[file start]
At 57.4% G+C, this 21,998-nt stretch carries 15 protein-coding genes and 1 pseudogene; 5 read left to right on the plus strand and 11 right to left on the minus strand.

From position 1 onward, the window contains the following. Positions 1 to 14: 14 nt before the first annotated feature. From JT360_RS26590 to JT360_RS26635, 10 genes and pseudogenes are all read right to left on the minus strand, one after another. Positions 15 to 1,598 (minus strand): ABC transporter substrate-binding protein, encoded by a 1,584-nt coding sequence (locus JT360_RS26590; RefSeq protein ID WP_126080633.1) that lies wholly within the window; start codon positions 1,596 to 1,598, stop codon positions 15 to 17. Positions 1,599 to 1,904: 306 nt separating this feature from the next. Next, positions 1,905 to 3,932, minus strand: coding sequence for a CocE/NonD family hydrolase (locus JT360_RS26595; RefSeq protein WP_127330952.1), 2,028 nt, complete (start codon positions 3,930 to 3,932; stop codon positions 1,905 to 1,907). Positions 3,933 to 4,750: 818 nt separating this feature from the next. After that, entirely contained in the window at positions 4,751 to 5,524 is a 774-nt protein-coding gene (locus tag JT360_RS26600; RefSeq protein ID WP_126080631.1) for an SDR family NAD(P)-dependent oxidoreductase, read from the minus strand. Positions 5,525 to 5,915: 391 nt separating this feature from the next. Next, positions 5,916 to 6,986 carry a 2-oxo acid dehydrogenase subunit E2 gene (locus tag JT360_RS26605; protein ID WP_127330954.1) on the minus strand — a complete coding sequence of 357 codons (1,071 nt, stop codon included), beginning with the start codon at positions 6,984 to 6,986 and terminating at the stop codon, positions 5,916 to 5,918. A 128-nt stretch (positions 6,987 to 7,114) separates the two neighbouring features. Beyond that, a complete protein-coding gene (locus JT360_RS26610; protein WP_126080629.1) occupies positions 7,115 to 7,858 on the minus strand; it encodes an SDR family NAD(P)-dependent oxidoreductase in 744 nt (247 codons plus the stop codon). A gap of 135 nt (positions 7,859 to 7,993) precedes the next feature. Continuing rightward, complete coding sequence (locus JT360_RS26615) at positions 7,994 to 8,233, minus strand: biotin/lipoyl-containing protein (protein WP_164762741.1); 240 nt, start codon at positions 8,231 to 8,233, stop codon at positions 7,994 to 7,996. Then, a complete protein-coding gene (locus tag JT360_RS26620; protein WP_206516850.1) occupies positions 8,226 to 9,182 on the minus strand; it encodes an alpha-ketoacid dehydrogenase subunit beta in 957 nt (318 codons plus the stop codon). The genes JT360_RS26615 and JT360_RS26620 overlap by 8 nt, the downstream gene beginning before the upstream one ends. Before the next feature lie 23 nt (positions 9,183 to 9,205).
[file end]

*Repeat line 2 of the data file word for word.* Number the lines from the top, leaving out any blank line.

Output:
From position 1 onward, the window contains the following. Positions 1 to 14: 14 nt before the first annotated feature. From JT360_RS26590 to JT360_RS26635, 10 genes and pseudogenes are all read right to left on the minus strand, one after another. Positions 15 to 1,598 (minus strand): ABC transporter substrate-binding protein, encoded by a 1,584-nt coding sequence (locus JT360_RS26590; RefSeq protein ID WP_126080633.1) that lies wholly within the window; start codon positions 1,596 to 1,598, stop codon positions 15 to 17. Positions 1,599 to 1,904: 306 nt separating this feature from the next. Next, positions 1,905 to 3,932, minus strand: coding sequence for a CocE/NonD family hydrolase (locus JT360_RS26595; RefSeq protein WP_127330952.1), 2,028 nt, complete (start codon positions 3,930 to 3,932; stop codon positions 1,905 to 1,907). Positions 3,933 to 4,750: 818 nt separating this feature from the next. After that, entirely contained in the window at positions 4,751 to 5,524 is a 774-nt protein-coding gene (locus tag JT360_RS26600; RefSeq protein ID WP_126080631.1) for an SDR family NAD(P)-dependent oxidoreductase, read from the minus strand. Positions 5,525 to 5,915: 391 nt separating this feature from the next. Next, positions 5,916 to 6,986 carry a 2-oxo acid dehydrogenase subunit E2 gene (locus tag JT360_RS26605; protein ID WP_127330954.1) on the minus strand — a complete coding sequence of 357 codons (1,071 nt, stop codon included), beginning with the start codon at positions 6,984 to 6,986 and terminating at the stop codon, positions 5,916 to 5,918. A 128-nt stretch (positions 6,987 to 7,114) separates the two neighbouring features. Beyond that, a complete protein-coding gene (locus JT360_RS26610; protein WP_126080629.1) occupies positions 7,115 to 7,858 on the minus strand; it encodes an SDR family NAD(P)-dependent oxidoreductase in 744 nt (247 codons plus the stop codon). A gap of 135 nt (positions 7,859 to 7,993) precedes the next feature. Continuing rightward, complete coding sequence (locus JT360_RS26615) at positions 7,994 to 8,233, minus strand: biotin/lipoyl-containing protein (protein WP_164762741.1); 240 nt, start codon at positions 8,231 to 8,233, stop codon at positions 7,994 to 7,996. Then, a complete protein-coding gene (locus tag JT360_RS26620; protein WP_206516850.1) occupies positions 8,226 to 9,182 on the minus strand; it encodes an alpha-ketoacid dehydrogenase subunit beta in 957 nt (318 codons plus the stop codon). The genes JT360_RS26615 and JT360_RS26620 overlap by 8 nt, the downstream gene beginning before the upstream one ends. Before the next feature lie 23 nt (positions 9,183 to 9,205).